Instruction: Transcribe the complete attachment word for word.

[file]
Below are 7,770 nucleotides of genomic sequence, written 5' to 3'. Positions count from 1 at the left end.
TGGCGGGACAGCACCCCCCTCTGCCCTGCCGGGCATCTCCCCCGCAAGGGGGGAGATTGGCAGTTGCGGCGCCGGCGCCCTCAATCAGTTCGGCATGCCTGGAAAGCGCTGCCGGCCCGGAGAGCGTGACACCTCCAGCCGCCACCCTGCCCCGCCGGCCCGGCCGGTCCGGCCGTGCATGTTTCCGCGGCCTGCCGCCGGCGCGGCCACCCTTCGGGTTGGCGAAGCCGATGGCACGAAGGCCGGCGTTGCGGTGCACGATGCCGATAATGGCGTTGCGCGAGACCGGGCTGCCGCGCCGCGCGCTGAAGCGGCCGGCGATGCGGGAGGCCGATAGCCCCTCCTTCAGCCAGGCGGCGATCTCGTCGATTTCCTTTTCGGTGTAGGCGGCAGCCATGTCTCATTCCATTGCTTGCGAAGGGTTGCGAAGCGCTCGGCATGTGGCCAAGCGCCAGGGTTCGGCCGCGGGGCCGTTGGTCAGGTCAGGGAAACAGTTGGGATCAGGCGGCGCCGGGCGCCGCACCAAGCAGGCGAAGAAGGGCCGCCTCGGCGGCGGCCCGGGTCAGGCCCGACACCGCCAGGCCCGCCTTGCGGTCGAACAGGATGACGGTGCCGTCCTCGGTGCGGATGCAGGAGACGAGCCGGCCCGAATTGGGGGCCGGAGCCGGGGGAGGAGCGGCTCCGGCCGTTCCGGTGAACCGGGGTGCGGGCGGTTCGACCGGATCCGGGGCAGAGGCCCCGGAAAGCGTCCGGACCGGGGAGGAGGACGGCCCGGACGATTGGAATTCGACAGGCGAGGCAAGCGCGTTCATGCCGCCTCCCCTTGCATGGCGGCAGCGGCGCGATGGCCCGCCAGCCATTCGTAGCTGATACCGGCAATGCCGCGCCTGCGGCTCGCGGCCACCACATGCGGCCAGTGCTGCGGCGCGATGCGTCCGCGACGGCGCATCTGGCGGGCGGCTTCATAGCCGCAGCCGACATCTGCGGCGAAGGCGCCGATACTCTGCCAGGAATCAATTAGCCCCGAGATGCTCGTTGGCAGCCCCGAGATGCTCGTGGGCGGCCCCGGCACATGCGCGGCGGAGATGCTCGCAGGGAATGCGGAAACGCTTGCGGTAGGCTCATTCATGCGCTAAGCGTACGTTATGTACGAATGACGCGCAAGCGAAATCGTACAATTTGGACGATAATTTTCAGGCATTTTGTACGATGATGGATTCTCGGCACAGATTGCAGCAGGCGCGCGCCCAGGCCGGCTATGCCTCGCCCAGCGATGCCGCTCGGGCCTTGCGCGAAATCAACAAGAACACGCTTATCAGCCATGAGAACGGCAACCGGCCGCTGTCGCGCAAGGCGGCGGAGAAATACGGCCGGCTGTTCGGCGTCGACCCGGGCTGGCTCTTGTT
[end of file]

Below are 7,770 nucleotides of genomic sequence, written 5' to 3'. Positions count from 1 at the left end.
TGGCGGGACAGCACCCCCCTCTGCCCTGCCGGGCATCTCCCCCGCAAGGGGGGAGATTGGCAGTTGCGGCGCCGGCGCCCTCAATCAGTTCGGCATGCCTGGAAAGCGCTGCCGGCCCGGAGAGCGTGACACCTCCAGCCGCCACCCTGCCCCGCCGGCCCGGCCGGTCCGGCCGTGCATGTTTCCGCGGCCTGCCGCCGGCGCGGCCACCCTTCGGGTTGGCGAAGCCGATGGCACGAAGGCCGGCGTTGCGGTGCACGATGCCGATAATGGCGTTGCGCGAGACCGGGCTGCCGCGCCGCGCGCTGAAGCGGCCGGCGATGCGGGAGGCCGATAGCCCCTCCTTCAGCCAGGCGGCGATCTCGTCGATTTCCTTTTCGGTGTAGGCGGCAGCCATGTCTCATTCCATTGCTTGCGAAGGGTTGCGAAGCGCTCGGCATGTGGCCAAGCGCCAGGGTTCGGCCGCGGGGCCGTTGGTCAGGTCAGGGAAACAGTTGGGATCAGGCGGCGCCGGGCGCCGCACCAAGCAGGCGAAGAAGGGCCGCCTCGGCGGCGGCCCGGGTCAGGCCCGACACCGCCAGGCCCGCCTTGCGGTCGAACAGGATGACGGTGCCGTCCTCGGTGCGGATGCAGGAGACGAGCCGGCCCGAATTGGGGGCCGGAGCCGGGGGAGGAGCGGCTCCGGCCGTTCCGGTGAACCGGGGTGCGGGCGGTTCGACCGGATCCGGGGCAGAGGCCCCGGAAAGCGTCCGGACCGGGGAGGAGGACGGCCCGGACGATTGGAATTCGACAGGCGAGGCAAGCGCGTTCATGCCGCCTCCCCTTGCATGGCGGCAGCGGCGCGATGGCCCGCCAGCCATTCGTAGCTGATACCGGCAATGCCGCGCCTGCGGCTCGCGGCCACCACATGCGGCCAGTGCTGCGGCGCGATGCGTCCGCGACGGCGCATCTGGCGGGCGGCTTCATAGCCGCAGCCGACATCTGCGGCGAAGGCGCCGATACTCTGCCAGGAATCAATTAGCCCCGAGATGCTCGTTGGCAGCCCCGAGATGCTCGTGGGCGGCCCCGGCACATGCGCGGCGGAGATGCTCGCAGGGAATGCGGAAACGCTTGCGGTAGGCTCATTCATGCGCTAAGCGTACGTTATGTACGAATGACGCGCAAGCGAAATCGTACAATTTGGACGATAATTTTCAGGCATTTTGTACGATGATGGATTCTCGGCACAGATTGCAGCAGGCGCGCGCCCAGGCCGGCTATGCCTCGCCCAGCGATGCCGCTCGGGCCTTGCGCGAAATCAACAAGAACACGCTTATCAGCCATGAGAACGGCAACCGGCCGCTGTCGCGCAAGGCGGCGGAGAAATACGGCCGGCTGTTCGGCGTCGACCCGGGCTGGCTCTTGTT